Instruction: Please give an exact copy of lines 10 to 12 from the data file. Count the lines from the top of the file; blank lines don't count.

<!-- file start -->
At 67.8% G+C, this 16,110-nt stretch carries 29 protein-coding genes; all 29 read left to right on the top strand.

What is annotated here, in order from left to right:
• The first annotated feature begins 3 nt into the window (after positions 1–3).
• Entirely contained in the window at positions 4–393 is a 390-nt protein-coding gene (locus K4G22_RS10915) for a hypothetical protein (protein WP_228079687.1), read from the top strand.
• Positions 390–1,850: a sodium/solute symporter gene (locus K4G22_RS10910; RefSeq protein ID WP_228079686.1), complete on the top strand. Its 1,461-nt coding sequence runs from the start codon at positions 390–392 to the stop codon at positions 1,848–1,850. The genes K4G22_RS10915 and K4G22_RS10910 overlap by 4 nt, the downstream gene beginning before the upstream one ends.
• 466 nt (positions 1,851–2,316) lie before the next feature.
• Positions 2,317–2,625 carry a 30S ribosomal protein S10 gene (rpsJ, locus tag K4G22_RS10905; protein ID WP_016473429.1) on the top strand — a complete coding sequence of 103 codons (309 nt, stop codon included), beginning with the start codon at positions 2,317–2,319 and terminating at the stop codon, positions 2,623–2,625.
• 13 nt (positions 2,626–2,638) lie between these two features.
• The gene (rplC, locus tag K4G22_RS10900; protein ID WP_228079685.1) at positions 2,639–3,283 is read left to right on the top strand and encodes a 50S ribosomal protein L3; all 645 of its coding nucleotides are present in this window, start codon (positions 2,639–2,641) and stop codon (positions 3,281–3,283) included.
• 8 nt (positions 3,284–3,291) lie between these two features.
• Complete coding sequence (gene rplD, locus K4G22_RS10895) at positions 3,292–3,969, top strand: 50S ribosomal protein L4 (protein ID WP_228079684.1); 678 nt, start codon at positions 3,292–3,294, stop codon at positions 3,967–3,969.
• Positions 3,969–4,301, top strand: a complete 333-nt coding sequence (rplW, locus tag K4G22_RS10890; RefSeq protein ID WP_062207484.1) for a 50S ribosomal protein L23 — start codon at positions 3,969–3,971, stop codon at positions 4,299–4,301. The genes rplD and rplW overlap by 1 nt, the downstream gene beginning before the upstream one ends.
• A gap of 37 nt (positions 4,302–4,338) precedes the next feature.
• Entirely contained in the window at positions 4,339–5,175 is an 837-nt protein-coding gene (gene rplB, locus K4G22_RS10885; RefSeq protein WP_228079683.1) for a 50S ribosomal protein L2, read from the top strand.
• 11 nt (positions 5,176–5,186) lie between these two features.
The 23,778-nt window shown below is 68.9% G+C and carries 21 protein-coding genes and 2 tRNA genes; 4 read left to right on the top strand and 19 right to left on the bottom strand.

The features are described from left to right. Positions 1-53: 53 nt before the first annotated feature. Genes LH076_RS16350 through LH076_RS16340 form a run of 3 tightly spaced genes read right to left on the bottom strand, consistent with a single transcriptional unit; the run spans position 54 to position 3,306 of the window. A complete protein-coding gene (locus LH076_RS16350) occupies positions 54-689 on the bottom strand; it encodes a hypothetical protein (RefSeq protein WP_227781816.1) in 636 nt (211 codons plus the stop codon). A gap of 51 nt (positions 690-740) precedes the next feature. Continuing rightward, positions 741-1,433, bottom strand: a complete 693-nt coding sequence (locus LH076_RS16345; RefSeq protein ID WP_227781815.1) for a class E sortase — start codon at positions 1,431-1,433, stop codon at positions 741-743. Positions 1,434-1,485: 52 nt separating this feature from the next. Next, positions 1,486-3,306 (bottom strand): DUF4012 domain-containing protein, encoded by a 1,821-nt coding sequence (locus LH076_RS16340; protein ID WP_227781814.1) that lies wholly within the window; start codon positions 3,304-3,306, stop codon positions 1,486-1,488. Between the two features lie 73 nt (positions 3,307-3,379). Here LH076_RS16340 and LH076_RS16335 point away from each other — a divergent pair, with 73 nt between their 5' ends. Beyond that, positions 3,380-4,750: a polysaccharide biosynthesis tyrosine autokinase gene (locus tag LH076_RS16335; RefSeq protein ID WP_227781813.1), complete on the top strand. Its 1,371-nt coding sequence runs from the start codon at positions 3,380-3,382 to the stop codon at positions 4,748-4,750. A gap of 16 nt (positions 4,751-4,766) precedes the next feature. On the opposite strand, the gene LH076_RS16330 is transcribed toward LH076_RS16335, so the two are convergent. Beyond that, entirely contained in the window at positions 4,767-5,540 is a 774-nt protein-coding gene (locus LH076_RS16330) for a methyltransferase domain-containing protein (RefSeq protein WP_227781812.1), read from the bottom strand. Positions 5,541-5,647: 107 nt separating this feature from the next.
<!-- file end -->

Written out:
• 8 nt (positions 3,284–3,291) lie between these two features.
• Complete coding sequence (gene rplD, locus K4G22_RS10895) at positions 3,292–3,969, top strand: 50S ribosomal protein L4 (protein ID WP_228079684.1); 678 nt, start codon at positions 3,292–3,294, stop codon at positions 3,967–3,969.
• Positions 3,969–4,301, top strand: a complete 333-nt coding sequence (rplW, locus tag K4G22_RS10890; RefSeq protein ID WP_062207484.1) for a 50S ribosomal protein L23 — start codon at positions 3,969–3,971, stop codon at positions 4,299–4,301. The genes rplD and rplW overlap by 1 nt, the downstream gene beginning before the upstream one ends.